EDITORIAL: Drug wars

Illegal drugs and abused legal drugs continue hooking many Northeast Mississippians in addictive webs that rob users of their mental and physical health while destroying their financial stability.
The Daily Journal’s three-day series (Sunday, today and Tuesday) provides the context of why and how a rural area like Northeast Mississippi has drug criminality issues similar to the largest urban areas in the U.S. – often misidentified as the only places where illegal drugs and the problems associated with them exist with disturbing frequency of use and manufacture.
For the past several years, drug arrests led all categories of crime under jurisdiction of Mississippi law enforcement – about 17,000 arrests – and DUI was the second-highest category, with more than 11,000 arrests.
Cocaine, primarily crack, and methamphetamines, easily manufactured with rather ordinary chemicals, marijuana and prescription drugs – usually fraudulently obtained or bought on the black market – adversely affect Mississippians of all ethnicities, socio-economic classes and across the age spectrum.
Federal statistics show that “abuse and distribution of cocaine is associated with more incidents of violent crime than any other drug within the state.”
Federal reports indicate that popular abused pharmaceutical drugs include Oxycontin, Xanax, Valium, Vicodin, Dilaudid and Lortab. Large quantities are being obtained illegally in Mexico or in Texas border towns like Laredo.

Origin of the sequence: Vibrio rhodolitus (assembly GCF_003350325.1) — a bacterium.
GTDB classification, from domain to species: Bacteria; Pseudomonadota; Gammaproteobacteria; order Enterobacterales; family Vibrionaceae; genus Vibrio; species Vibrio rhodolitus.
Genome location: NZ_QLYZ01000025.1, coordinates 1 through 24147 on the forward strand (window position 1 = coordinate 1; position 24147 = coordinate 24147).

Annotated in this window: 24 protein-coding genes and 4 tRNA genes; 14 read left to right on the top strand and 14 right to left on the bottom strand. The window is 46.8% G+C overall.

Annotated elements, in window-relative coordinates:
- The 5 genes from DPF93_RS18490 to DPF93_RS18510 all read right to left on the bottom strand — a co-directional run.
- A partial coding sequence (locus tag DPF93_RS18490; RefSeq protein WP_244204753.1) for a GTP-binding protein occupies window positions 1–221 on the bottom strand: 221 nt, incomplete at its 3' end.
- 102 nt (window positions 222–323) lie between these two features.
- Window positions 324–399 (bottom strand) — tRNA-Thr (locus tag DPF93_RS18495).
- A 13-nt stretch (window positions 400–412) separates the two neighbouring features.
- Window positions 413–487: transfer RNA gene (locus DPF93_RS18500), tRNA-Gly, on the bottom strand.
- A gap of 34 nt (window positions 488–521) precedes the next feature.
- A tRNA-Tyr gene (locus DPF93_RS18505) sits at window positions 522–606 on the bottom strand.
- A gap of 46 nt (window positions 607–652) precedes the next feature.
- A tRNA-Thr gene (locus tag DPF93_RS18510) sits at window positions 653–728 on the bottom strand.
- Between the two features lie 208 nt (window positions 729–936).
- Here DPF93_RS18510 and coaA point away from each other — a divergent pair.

Cocaine abuse, in its various forms, and crystal meth, are particularly troublesome for law enforcement.
Methamphetamine manufacture became more difficult in July 2010 when a new law took effect requiring a prescription for a key ingredient, the formerly over-the-counter drug pseudoephedrine. A Reuters news service article reported dramatic results after the law took effect:
“Meth lab busts in the state have dropped nearly 70 percent … since the law took effect. Officers seized 203 meth labs from July 2010 to February 2011, down from 607 seized from July 2009 to February 2010.”
However, neighboring states have not yet tightened access to pseudoephedrine.
Methamphetamine is considered second most serious behind cocaine because it is cheap, available, a threat to life and environmentally damaging in its manufacture.
Marijuana, to no one’s surprise, continues to be the most commonly used illegal drug in Mississippi. A 2007 survey of Mississippi high school students indicates that approximately 36 percent reported trying marijuana at least once in their lifetime.
Mississippi, despite its self-perceived isolation, is a drug corridor from the Texas-Mexico supply area, with drugs shipped frequently on Intestates 10 and 20, and then routed on Intestates 55 and 59.
Vigilance is essential to curtail the potentially life-destroying impact of what’s already here every day.

NEMS Daily Journal

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